Over recent months, a lot of publicity has surrounded the government's clampdown on corruption, which has temporarily restricted the most conspicuous consumption. Such publicity misses a more crucial point. Sophisticated shoppers, who are able to pay a premium for quality and purchase discretionary goods, will increasingly dominate the retail scene, providing opportunities for owners of designer outlet malls in China. 

The rebalancing of the economy has favoured consumption. According to World bank, consumption spending has accounted for about one third of overall GDP in recent years  which is a lot less than in the US (68%), Japan (61%) or the EU (50%). At 83%, 93% and 74% respectively, urbanisation rates are much higher in the other places. The point is this: consumption spending will likely grow faster than the overall economy as the process of urbanisation continues. 

The opportunities are not without risks

Foreign investors who can see the bigger picture and the opportunities will still need to bear in mind cyclical and structural risks in China's commercial real estate markets. Such risks include misguided policy changes and the lack of a deep investable and liquid market outside Shanghai or Beijing. Commercial lease lengths in China are shorter than in other countries: this may compromise income security. That said, we believe the case for investing in China's real estate market remains strong. 

Secular prospects aside, institutional investors will do well to position themselves for the internationalisation of the renminbi in their global alternative asset portfolio.

This article is intended solely for the use of professionals and is not for general public distribution. Any assumptions made or opinions expressed are as of the dates specified or if none at the article date and may change as subsequent conditions vary. In particular, the article has been prepared by reference to current tax and legal considerations that may alter in the future. The article may contain "forward-looking" information or estimates that are not purely historical in nature. Such information may include, among other things, illustrative projections and forecasts. There is no guarantee that any projections or forecasts made will come to pass. International investing involves risks, including risks related to foreign currency, limited liquidity particularly where the underlying asset comprises real estate, less government regulation in some jurisdictions, and the possibility of substantial volatility due to adverse political, economic or other developments. Past performance is no guarantee of future performance. The value of investments and the income from them may go down as well as up and are not guaranteed. Rates of exchange may cause the value of investments to go up or down. Any favourable tax treatment is subject to government legislation and as such may not be maintained. The valuation of property is generally a matter of valuer’s opinion rather than fact. The amount raised when a property is sold may be less than the valuation. Nothing in this article is intended or should be construed as advice. The article is not a recommendation to sell or purchase any investment. It does not form part of any contract for the sale or purchase of any investment. TH Real Estate is a name under which Henderson Real Estate Asset Management Limited provides investment products and services. Issued by Henderson Real Estate Asset Management Limited (reg. no. 2137726), (incorporated and registered in England and Wales with registered office at 201 Bishopsgate, London EC2M 3BN) which is authorised and regulated by the Financial Conduct Authority to provide investment products and services. Telephone calls may be recorded and monitored. COMP201600056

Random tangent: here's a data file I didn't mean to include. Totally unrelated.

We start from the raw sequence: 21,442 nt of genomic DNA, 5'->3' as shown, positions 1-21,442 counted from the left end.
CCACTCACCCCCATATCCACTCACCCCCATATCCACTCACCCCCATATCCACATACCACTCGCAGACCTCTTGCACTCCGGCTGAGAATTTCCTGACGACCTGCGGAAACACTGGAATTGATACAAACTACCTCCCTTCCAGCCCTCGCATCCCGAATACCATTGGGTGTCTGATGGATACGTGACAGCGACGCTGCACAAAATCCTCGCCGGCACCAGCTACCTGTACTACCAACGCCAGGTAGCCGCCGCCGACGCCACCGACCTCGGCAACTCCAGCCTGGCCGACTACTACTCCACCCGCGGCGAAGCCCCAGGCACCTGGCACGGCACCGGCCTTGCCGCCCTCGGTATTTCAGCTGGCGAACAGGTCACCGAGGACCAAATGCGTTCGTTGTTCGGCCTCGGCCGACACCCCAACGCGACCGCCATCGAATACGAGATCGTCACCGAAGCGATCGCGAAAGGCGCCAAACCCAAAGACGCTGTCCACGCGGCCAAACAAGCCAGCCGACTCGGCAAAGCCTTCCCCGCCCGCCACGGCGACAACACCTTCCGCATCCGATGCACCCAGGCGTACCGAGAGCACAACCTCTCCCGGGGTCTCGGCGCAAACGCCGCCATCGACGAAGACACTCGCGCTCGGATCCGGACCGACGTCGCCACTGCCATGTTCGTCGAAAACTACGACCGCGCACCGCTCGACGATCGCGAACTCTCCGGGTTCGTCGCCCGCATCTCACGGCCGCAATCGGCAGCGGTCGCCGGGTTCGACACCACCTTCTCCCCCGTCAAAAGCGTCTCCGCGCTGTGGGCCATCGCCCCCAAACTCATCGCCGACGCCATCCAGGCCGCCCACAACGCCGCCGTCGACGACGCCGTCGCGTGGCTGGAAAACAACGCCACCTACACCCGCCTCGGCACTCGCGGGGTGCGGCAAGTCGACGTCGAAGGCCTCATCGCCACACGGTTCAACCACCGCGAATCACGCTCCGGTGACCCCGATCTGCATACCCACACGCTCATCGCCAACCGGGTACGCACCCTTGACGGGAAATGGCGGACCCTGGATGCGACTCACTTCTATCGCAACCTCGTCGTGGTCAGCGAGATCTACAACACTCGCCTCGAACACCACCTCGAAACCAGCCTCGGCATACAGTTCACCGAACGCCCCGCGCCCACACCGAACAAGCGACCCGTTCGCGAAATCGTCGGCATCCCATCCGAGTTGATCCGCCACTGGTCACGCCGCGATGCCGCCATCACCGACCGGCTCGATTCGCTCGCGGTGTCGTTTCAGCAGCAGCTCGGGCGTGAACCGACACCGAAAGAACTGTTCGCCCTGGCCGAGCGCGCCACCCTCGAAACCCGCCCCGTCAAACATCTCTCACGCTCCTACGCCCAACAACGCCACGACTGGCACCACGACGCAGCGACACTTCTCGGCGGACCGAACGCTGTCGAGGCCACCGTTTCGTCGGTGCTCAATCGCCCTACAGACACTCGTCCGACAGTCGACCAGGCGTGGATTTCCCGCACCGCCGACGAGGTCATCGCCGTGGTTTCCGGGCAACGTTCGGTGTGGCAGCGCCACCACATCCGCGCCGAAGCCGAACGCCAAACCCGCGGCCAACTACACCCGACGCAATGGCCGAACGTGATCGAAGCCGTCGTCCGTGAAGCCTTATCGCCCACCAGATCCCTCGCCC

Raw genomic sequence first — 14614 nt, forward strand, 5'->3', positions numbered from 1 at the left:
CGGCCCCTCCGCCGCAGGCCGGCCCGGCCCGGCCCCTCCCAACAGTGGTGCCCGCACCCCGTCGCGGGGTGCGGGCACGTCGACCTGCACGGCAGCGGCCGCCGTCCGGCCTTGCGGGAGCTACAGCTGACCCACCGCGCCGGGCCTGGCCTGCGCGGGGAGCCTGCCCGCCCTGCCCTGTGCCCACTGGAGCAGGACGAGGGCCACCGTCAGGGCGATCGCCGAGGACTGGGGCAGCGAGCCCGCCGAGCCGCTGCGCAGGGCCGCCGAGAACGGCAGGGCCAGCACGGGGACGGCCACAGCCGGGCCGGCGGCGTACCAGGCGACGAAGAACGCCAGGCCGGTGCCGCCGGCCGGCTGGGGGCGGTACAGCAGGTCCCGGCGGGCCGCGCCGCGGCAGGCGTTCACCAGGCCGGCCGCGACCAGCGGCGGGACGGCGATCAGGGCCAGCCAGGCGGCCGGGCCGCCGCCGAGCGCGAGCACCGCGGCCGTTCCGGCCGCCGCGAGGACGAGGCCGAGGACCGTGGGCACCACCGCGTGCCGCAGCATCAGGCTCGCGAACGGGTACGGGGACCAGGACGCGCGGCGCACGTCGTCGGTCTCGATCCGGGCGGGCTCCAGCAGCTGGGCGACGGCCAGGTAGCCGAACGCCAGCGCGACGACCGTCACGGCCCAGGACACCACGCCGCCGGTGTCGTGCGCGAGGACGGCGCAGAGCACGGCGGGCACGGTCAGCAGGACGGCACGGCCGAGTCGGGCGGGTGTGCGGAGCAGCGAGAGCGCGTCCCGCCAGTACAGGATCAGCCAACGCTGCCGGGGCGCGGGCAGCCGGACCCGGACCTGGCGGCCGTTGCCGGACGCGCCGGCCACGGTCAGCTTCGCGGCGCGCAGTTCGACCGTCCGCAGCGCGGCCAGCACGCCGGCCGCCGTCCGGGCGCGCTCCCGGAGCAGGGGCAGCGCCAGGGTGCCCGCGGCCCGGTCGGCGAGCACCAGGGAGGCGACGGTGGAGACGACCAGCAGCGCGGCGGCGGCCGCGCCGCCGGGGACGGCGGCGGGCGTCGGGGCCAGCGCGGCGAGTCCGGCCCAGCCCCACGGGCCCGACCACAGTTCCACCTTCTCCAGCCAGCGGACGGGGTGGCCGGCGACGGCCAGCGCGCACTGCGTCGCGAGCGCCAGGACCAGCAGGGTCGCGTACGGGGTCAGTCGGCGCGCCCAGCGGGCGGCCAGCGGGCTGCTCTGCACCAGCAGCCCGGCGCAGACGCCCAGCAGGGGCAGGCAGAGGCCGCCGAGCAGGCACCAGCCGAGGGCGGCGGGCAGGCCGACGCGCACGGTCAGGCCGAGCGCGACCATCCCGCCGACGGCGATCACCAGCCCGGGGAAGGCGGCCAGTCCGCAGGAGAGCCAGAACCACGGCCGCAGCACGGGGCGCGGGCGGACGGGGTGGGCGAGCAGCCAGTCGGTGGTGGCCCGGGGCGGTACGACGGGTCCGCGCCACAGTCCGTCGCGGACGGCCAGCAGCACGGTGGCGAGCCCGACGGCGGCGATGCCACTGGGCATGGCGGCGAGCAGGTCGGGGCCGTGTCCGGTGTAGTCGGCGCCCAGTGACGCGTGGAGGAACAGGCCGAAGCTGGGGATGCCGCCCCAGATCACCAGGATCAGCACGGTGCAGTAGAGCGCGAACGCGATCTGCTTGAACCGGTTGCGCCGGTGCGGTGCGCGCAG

Harry Tan

Harry Tan

Head of Research, Asia Pacific

Harry's biography